Key takeaways

  • Higher education providers need to take their data approach to the next level.
  • Data should be seen as a valuable living asset that can be augmented, protected and owned.
  • By viewing students through three stages of interaction, related information can produce benefits to all aspects of the education ecosystem.

In our previous article on the higher education sector and data, we looked at where universities could begin to mine insights. It’s also important to look at the next steps to take when it comes to data: using it to cohesively identify and understand the three stages of the student lifecycle.

Universities are beginning to understand that their students are not just those actively enrolled 18- to 22-year-olds. Rather, the life of a student begins before they set foot on campus. It includes their active enrolment and continues as they become alumni and, as learning demands change, lifelong learners.

Each of these stages comes with data, both available to mine from students as well as to mine for students. Data is a business asset – and universities can’t propel forward without increasing their data sophistication.

Data as a
(live) asset

Education providers that want to become smart about their data use should follow the lead of industry and treat it similarly. This means understanding that data is an asset in the same way as intellectual property, infrastructure and cash reserves. To do this, disparate streams of data must be brought together and ‘owned’ by a central authority.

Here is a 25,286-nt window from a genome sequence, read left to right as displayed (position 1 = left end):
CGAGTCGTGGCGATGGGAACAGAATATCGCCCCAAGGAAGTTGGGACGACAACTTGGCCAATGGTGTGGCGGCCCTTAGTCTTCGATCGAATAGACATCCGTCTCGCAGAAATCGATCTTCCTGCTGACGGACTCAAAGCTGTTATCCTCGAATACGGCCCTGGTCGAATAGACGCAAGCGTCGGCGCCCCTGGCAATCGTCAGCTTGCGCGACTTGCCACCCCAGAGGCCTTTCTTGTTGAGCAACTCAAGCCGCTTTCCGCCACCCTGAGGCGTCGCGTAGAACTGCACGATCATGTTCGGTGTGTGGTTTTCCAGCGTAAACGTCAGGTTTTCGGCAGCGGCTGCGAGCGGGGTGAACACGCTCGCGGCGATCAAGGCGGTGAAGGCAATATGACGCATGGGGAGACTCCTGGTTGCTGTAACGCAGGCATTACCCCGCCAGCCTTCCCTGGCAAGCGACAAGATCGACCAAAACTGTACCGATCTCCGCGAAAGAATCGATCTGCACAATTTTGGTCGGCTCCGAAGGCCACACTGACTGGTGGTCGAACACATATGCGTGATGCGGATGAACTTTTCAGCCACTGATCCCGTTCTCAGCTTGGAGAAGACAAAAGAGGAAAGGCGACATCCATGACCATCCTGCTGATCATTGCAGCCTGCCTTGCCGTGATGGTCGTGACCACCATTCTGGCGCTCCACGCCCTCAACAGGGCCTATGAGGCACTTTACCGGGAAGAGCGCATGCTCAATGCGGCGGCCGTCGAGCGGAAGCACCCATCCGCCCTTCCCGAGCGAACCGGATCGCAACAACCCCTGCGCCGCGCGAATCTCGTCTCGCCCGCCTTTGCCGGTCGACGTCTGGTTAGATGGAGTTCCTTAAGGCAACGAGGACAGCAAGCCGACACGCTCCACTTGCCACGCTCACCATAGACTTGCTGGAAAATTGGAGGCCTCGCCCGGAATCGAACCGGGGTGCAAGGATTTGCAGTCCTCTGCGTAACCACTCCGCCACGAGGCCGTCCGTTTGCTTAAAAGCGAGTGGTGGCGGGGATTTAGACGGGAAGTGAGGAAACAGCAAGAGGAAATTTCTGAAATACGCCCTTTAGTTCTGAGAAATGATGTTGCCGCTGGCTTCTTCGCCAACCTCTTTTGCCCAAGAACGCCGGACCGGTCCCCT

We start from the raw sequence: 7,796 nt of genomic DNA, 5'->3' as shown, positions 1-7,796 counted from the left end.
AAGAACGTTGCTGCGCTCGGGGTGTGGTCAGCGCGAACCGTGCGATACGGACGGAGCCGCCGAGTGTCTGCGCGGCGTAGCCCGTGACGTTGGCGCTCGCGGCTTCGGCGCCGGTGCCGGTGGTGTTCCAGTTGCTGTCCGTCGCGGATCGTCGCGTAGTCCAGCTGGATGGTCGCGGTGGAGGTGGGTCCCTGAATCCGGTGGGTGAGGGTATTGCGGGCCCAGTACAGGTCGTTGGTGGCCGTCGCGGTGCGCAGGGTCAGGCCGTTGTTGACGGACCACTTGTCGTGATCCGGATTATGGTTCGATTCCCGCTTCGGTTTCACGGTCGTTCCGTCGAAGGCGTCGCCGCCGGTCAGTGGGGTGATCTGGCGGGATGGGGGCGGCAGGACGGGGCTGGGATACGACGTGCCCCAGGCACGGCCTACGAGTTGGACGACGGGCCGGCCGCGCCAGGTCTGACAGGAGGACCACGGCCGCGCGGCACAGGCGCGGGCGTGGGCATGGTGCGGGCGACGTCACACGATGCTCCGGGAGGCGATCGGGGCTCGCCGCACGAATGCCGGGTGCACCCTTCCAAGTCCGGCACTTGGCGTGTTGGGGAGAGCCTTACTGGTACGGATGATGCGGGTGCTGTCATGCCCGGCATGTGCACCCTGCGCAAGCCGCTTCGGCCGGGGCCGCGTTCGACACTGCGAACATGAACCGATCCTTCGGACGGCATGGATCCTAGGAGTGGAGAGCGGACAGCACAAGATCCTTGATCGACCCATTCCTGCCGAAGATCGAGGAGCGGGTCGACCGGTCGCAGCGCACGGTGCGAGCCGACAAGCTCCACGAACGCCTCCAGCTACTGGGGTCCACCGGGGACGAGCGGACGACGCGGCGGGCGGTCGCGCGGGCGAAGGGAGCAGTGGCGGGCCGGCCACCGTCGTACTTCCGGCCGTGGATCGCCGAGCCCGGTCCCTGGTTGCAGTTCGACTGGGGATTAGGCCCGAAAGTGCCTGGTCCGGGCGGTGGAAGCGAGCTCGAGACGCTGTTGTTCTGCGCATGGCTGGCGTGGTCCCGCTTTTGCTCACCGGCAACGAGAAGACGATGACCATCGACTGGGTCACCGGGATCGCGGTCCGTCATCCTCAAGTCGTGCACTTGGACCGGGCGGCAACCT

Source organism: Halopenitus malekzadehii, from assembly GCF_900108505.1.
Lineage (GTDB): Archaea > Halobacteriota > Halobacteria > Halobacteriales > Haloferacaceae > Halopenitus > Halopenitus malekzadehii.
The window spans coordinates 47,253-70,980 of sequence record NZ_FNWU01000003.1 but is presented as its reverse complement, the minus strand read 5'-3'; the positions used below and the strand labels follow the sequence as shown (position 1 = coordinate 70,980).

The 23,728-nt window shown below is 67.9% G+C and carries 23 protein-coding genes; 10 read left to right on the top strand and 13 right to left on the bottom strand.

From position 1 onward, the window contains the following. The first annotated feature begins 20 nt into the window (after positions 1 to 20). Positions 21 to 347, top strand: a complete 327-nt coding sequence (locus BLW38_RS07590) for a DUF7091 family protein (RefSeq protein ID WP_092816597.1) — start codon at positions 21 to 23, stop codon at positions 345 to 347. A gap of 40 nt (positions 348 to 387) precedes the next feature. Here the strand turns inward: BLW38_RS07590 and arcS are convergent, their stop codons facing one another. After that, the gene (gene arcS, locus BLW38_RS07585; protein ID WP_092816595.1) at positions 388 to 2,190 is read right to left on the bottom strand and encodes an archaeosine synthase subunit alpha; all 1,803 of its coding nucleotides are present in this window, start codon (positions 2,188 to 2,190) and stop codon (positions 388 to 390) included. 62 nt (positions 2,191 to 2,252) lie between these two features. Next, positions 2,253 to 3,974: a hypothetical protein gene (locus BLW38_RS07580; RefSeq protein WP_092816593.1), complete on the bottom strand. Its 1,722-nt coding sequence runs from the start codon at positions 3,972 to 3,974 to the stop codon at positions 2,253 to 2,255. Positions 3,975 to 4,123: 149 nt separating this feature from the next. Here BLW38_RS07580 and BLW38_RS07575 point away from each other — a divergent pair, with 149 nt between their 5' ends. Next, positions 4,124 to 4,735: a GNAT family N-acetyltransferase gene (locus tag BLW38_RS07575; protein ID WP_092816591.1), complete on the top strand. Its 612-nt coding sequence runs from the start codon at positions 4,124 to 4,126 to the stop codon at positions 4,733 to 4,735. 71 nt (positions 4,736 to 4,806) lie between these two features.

This is a good thing too, as the resources needed to then look after that data need to be put in place and are often beyond the capacity or finances of an individual department. Data must be nurtured, enriched, utilised and – very importantly – secured. It needs to be routinely augmented – from internal and external sources – cleaned and the use-cases researched, refreshed and delivered.

Only in this way will universities be able to follow the maturity curve that enterprise has pioneered to get the full benefits of its use. To date, most higher education institutions are not at this stage, which means of course that there is plenty of opportunity and still time to catch up, or be first.

The three kinds
of students

With data management in place, universities can truly embrace the power of data, acknowledging the lifecycle of a student and capitalising on the opportunities.


Students should be identified well before they make their way to campus, books in hand. With the wide variety of social media and proclivity of younger generations to use it for communication, it is possible these days to learn a lot about potential customers.